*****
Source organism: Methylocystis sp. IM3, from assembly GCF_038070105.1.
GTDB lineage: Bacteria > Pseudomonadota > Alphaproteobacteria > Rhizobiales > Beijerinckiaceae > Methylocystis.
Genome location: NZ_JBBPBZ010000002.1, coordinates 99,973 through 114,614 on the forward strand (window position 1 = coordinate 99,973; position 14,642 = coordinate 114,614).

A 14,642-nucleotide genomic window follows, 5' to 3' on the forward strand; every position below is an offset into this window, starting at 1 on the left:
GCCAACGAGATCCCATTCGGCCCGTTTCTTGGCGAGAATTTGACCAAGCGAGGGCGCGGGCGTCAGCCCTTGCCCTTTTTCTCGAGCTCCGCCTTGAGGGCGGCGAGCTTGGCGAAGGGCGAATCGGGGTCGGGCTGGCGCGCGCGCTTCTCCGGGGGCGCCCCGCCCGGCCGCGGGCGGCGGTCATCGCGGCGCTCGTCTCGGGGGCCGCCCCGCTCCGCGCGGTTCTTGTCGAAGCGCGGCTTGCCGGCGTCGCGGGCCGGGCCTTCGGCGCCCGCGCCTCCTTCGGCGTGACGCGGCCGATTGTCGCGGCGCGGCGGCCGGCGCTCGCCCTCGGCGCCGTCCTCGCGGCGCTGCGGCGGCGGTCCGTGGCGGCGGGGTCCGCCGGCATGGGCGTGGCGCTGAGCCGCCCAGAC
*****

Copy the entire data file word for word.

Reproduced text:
Source organism: Methylocystis sp. IM3, from assembly GCF_038070105.1.
GTDB lineage: Bacteria > Pseudomonadota > Alphaproteobacteria > Rhizobiales > Beijerinckiaceae > Methylocystis.
Genome location: NZ_JBBPBZ010000002.1, coordinates 99,973 through 114,614 on the forward strand (window position 1 = coordinate 99,973; position 14,642 = coordinate 114,614).

A 14,642-nucleotide genomic window follows, 5' to 3' on the forward strand; every position below is an offset into this window, starting at 1 on the left:
GCCAACGAGATCCCATTCGGCCCGTTTCTTGGCGAGAATTTGACCAAGCGAGGGCGCGGGCGTCAGCCCTTGCCCTTTTTCTCGAGCTCCGCCTTGAGGGCGGCGAGCTTGGCGAAGGGCGAATCGGGGTCGGGCTGGCGCGCGCGCTTCTCCGGGGGCGCCCCGCCCGGCCGCGGGCGGCGGTCATCGCGGCGCTCGTCTCGGGGGCCGCCCCGCTCCGCGCGGTTCTTGTCGAAGCGCGGCTTGCCGGCGTCGCGGGCCGGGCCTTCGGCGCCCGCGCCTCCTTCGGCGTGACGCGGCCGATTGTCGCGGCGCGGCGGCCGGCGCTCGCCCTCGGCGCCGTCCTCGCGGCGCTGCGGCGGCGGTCCGTGGCGGCGGGGTCCGCCGGCATGGGCGTGGCGCTGAGCCGCCCAGAC